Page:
We asked Paul Banas, CEO and Founder of GreatDad.com and father of two, his insights and gift picks for Father’s Day. Paul has 25 years of marketing and business development experience and is a leader in providing a man’s point of view on parenting.
What does Father’s Day mean for you now that you have your own children?
Fathers Day now means breakfast in bed and probably brunch two hours later. The kids are very demanding with their mom that breakfast in bed is part of the program. It’s nice to have a dad’s day, but it’s usually like family time on most other weekend days.
What is your favorite Father’s Day gift you have received?
Now, seven years ago, I got my first digital camera. At the time, it seemed like the best thing in the world for getting pictures of my then 4 year old.
Channeling your great parenting wisdom, what advice comes to mind for first-time dads?
Try as hard as you can to shift your expectations about what you think life with kids is like and the reality of day-to-day child rearing. Hopefully, you took on this role willingly, and you need to steel yourself for a long commitment of doing the best for your kids. That doesn’t mean losing yourself, but it often means self-sacrifice. Many cliches come to mind, but two are important. Number 1: “It’s a marathon, not a sprint.” Keep yourself charged up so you can get up and do it again tomorrow. And that also means with your relationship with your kid’s mom. Number 2: “The days are long, but the years are short.” You’ll be amazed at how fast ten years flies, but you’ll be a lot happier if at the end you have a lot of photos of smiling kids with you in them.
As society shifts towards more Stay-At-Home Dads (SAHD), how have you seen this affect the family dynamic?
The societal shift is slower than the news media would make you believe, though there are fare more stay-at-home than commonly reported. Sex roles are changing creating a lot of confusion in gender roles and resentment among some. Are men becoming more feminine? Are women bad moms? Our feeling is that raising a child is the most basic of human roles and is NOT exclusively done best by either sex. Each family and each parent has to live out the life that is best for them, whether gay, straight, single, or traditional nuclear family. The only responsibility we have is to provide a caring, supportive environment for the kids we bring onto the planet.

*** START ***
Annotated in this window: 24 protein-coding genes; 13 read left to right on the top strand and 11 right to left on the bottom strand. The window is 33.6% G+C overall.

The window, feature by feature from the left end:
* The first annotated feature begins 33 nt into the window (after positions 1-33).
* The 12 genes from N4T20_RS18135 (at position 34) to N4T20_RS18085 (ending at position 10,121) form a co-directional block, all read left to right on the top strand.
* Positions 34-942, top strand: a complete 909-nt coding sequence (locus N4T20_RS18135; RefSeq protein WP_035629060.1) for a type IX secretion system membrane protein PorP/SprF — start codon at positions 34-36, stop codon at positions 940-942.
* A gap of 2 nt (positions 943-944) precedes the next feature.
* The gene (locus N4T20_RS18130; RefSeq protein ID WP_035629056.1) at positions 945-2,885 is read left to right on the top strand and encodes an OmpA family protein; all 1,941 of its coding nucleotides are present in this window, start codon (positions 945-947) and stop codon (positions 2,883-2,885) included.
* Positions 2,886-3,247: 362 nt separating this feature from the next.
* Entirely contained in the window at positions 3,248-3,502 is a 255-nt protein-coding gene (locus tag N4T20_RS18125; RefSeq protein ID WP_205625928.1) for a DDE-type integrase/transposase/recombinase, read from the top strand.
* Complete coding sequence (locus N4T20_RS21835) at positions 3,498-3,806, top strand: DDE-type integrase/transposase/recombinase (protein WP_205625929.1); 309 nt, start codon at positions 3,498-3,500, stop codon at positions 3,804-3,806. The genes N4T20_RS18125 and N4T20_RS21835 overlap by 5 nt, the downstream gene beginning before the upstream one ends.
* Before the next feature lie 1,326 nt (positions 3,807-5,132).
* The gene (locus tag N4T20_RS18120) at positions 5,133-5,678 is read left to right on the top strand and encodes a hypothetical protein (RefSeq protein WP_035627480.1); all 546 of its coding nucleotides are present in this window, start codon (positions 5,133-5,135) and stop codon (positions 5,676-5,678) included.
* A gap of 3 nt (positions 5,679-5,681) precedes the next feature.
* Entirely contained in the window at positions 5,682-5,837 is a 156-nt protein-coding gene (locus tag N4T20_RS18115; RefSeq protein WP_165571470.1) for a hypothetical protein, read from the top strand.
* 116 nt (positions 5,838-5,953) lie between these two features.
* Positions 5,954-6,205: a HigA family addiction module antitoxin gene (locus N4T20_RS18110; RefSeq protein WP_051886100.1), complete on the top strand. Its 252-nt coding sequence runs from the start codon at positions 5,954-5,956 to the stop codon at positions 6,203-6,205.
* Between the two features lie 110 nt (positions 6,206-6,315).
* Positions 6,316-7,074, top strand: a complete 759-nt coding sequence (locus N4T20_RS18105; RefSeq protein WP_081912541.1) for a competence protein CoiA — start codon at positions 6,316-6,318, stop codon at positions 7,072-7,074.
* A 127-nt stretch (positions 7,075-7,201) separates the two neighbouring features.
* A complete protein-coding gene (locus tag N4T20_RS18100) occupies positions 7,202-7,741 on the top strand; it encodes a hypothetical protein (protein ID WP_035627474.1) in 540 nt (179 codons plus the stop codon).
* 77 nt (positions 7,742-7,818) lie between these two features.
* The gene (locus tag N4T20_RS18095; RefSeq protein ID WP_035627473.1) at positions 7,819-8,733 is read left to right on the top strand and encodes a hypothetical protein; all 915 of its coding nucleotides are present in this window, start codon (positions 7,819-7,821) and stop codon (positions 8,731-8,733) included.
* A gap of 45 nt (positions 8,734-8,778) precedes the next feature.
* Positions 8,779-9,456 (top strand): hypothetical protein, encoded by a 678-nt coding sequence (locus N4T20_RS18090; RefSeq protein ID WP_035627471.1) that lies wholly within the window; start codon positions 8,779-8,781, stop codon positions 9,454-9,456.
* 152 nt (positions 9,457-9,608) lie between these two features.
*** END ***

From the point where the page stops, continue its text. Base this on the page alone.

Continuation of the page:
As the CEO and Founder of GreatDad.com and Pregnancy Magazine Publisher, what are additional websites, apps, books, etc. you would recommend to involved fathers?
We’ve long been associated with Mr. Dad, Armin Brott, the author of “The Expectant Father,” and seven other bestselling books on involved fatherhood. He was a pioneer in this area with his first book fifteen years ago. Lately, there have been a lot more “how to” books for dads including the recent, “Show Daddy How” from Parenting Magazine, Daddy Dates by Greg Wright, a book on really getting to know your daughters, and Grant Eppler’s funny “What to Expect When Your Wife is Expecting,” his chronicle of the birth of his first child. For websites, we like DadLabs.com, which has entertaining videos on many parenting topics and is a GreatDad partner.
What are your top 5 gift picks for Father’s Day?
1. Get him soup. We tried and like spoonfulofcomfort.com for dads who are far away and need a little home-cooked feeling their lives.
2. No dad would frown if you get him an iPad. It’s a cliché this year for a reason.
3. Get him a kite and take the family kiting. Nothing excites a dad’s imagination in the same way as seeing a kite soar.
4. If he likes to cook or grill, get him a herb garden, available at the hardware or garden store for under $10. Not all men think flowers are manly, but herbs are a different animal.
5. Bake him cookies or pie and write him a sappy card with a list of special memories (and why you love him) from the last year.
On father’s day, dads really don’t need you to spend money to make it a special day.
Paul Banas has more than 25 years of marketing and business development experience from companies such as Unilever, Visa International, Alibris.com, and most recently Yahoo!. He is also a member of the Marketing Executives Networking Group (MENG), former President and founder of the Bay Area International Advertising Association and serves on the Advisory Board of Pregnancy Magazine where he is a monthly contributing editor. After becoming a dad and realizing a need for a man’s point of view on parenting, Paul created GreatDad.com, a leading resource for involved fathers.